After all, independence without impact is irrelevant.

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Want more? Purchase Cable Car Confidential: The Essential Guide to Cable Cars, Urban Gondolas & Cable Propelled Transit and start learning about the world's fastest growing transportation technologies.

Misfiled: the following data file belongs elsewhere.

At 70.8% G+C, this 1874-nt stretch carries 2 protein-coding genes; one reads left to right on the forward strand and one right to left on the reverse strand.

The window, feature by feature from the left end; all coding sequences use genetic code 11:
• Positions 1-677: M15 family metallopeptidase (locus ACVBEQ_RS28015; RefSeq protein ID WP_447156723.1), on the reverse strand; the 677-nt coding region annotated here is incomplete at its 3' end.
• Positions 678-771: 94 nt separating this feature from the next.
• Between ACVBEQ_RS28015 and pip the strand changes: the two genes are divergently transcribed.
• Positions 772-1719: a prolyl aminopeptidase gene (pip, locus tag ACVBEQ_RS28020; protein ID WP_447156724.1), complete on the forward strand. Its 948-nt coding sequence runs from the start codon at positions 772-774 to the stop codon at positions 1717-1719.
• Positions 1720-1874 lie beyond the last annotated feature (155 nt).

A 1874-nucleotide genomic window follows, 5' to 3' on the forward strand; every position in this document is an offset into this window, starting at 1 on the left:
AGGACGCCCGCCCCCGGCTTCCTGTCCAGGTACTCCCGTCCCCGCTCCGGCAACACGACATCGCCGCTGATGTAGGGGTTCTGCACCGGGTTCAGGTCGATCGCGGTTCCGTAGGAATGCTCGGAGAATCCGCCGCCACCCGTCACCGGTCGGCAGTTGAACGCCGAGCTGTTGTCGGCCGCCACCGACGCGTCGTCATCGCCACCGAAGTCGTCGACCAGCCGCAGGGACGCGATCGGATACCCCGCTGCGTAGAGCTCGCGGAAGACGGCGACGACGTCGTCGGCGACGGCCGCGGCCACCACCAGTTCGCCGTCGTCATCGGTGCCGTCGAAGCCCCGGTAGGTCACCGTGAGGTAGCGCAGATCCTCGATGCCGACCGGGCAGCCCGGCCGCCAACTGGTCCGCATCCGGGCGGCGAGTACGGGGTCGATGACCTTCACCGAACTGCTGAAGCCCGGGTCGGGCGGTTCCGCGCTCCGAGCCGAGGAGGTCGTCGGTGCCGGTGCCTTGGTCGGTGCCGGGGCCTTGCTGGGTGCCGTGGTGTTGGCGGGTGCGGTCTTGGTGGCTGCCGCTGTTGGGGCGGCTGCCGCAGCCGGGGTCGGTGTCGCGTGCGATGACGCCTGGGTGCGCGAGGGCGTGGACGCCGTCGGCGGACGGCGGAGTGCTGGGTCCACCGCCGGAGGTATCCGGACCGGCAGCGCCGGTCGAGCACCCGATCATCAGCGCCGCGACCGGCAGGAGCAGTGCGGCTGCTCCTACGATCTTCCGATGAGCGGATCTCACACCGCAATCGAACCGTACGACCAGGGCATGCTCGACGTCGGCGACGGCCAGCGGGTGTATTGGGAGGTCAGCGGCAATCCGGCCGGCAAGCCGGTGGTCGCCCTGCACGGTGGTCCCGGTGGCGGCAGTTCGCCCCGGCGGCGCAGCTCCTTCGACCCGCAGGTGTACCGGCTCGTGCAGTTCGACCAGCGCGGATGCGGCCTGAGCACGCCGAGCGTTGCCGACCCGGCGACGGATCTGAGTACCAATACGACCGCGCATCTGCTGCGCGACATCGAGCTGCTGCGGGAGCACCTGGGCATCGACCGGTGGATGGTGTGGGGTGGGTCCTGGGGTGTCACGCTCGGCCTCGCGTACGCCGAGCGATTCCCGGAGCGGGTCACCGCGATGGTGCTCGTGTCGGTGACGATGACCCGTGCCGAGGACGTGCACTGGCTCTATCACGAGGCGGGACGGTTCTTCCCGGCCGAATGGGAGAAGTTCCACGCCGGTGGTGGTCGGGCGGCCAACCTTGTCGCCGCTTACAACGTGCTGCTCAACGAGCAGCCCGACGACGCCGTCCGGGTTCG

1. An important point is that a gondola actually has three motors: Main Drive: which is electric powered and can power the system at full nominal power Auxillary Drive: Electric drive either same as main drive or at a lower rating used when main drive has a failure or is under maintenance Emergency drive: Diesel Motor comes into use when main and auxiliary motor fail can propel all vehicles to the next station. Therefore it is very unlikely that a CPT will be forced to stop. Of course the single point of failure is the cable but with a well maintained and designed system they should be not much issues. Splitting up the CPT in section with different cables will further minimize the impact of a single fault.